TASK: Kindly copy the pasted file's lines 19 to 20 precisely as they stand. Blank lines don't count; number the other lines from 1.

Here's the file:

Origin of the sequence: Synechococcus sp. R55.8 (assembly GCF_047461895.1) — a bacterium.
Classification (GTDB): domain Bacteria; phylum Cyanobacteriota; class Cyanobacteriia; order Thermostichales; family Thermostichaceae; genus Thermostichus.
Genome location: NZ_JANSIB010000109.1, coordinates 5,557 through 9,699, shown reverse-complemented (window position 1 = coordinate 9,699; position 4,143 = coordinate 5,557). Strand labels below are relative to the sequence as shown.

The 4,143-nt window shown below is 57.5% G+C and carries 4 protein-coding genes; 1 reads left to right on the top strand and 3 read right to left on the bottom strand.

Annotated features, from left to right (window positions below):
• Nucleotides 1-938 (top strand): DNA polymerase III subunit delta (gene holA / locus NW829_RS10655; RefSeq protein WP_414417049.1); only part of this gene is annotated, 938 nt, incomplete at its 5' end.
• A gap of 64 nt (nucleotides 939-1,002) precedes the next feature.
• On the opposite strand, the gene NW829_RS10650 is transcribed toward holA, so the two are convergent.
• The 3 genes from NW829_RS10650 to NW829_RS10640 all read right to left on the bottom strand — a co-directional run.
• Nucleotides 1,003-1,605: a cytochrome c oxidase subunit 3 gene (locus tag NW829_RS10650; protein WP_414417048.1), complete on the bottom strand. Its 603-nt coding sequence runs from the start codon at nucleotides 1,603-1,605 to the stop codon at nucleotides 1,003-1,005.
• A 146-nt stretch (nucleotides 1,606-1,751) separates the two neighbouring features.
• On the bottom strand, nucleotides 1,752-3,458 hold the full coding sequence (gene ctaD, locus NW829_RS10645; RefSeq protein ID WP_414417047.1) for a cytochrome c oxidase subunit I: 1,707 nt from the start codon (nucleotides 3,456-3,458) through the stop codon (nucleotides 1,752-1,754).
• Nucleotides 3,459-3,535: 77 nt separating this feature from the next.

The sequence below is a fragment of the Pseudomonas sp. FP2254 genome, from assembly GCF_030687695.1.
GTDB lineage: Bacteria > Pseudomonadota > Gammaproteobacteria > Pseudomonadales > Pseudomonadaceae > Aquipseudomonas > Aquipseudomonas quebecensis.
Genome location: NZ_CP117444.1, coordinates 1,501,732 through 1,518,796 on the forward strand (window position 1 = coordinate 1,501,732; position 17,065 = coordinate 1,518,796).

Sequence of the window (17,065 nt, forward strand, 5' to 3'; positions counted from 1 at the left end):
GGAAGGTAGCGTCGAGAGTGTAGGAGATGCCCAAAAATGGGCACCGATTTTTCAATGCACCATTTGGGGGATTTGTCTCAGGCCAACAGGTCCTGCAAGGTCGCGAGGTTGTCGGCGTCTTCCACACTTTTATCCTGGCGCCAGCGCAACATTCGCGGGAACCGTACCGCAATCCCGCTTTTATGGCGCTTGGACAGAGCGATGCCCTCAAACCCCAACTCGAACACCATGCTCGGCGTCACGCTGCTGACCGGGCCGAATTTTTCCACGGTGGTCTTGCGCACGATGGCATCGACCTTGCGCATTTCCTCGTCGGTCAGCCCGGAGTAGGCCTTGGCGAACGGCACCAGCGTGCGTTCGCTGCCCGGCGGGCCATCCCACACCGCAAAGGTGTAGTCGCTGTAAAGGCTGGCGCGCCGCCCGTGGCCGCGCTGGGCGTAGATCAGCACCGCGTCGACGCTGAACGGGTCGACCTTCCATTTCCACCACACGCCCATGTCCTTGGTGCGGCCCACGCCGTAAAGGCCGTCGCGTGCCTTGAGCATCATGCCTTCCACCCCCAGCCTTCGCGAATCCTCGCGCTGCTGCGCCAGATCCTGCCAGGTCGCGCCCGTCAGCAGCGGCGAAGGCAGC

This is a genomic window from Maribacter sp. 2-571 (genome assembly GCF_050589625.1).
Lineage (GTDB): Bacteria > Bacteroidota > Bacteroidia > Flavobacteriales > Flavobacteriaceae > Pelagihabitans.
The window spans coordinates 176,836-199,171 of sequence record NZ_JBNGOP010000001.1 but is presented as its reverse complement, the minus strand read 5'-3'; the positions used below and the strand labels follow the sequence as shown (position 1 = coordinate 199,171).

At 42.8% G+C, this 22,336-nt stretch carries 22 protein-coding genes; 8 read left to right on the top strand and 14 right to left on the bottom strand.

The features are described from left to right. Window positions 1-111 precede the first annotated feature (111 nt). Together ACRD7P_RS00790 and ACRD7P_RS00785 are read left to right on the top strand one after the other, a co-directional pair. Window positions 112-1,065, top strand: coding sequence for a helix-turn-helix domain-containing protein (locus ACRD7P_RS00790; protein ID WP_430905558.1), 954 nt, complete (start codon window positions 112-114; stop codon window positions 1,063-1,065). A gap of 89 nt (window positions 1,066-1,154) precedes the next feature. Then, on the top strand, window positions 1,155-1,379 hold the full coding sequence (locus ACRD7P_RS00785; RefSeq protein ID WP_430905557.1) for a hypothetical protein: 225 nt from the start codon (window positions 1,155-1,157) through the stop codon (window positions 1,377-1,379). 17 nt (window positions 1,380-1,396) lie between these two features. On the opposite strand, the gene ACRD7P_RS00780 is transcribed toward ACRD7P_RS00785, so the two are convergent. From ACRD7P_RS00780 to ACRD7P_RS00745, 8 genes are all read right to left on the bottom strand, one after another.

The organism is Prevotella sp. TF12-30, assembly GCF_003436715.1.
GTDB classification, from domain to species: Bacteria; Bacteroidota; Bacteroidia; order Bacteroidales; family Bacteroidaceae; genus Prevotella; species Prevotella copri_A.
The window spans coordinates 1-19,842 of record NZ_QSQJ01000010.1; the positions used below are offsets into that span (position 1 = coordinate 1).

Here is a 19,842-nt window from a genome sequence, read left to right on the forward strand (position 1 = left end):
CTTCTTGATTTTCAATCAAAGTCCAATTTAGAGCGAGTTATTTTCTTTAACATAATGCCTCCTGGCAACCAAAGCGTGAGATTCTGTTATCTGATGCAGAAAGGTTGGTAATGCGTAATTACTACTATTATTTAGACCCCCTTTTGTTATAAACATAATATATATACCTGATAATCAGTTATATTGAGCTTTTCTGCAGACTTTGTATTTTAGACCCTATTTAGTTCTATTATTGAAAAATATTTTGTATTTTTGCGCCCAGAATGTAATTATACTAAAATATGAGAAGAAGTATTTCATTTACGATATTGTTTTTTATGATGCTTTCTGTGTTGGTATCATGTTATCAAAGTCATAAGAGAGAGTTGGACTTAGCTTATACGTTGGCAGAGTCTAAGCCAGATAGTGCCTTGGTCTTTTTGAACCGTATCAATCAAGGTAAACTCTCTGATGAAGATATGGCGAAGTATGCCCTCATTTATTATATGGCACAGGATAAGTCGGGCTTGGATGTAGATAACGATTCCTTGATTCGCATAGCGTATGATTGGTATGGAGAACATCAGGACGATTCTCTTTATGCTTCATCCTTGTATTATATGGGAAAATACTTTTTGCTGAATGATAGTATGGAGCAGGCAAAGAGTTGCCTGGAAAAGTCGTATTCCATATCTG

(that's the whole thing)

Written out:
This is a genomic window from Maribacter sp. 2-571 (genome assembly GCF_050589625.1).
Lineage (GTDB): Bacteria > Bacteroidota > Bacteroidia > Flavobacteriales > Flavobacteriaceae > Pelagihabitans.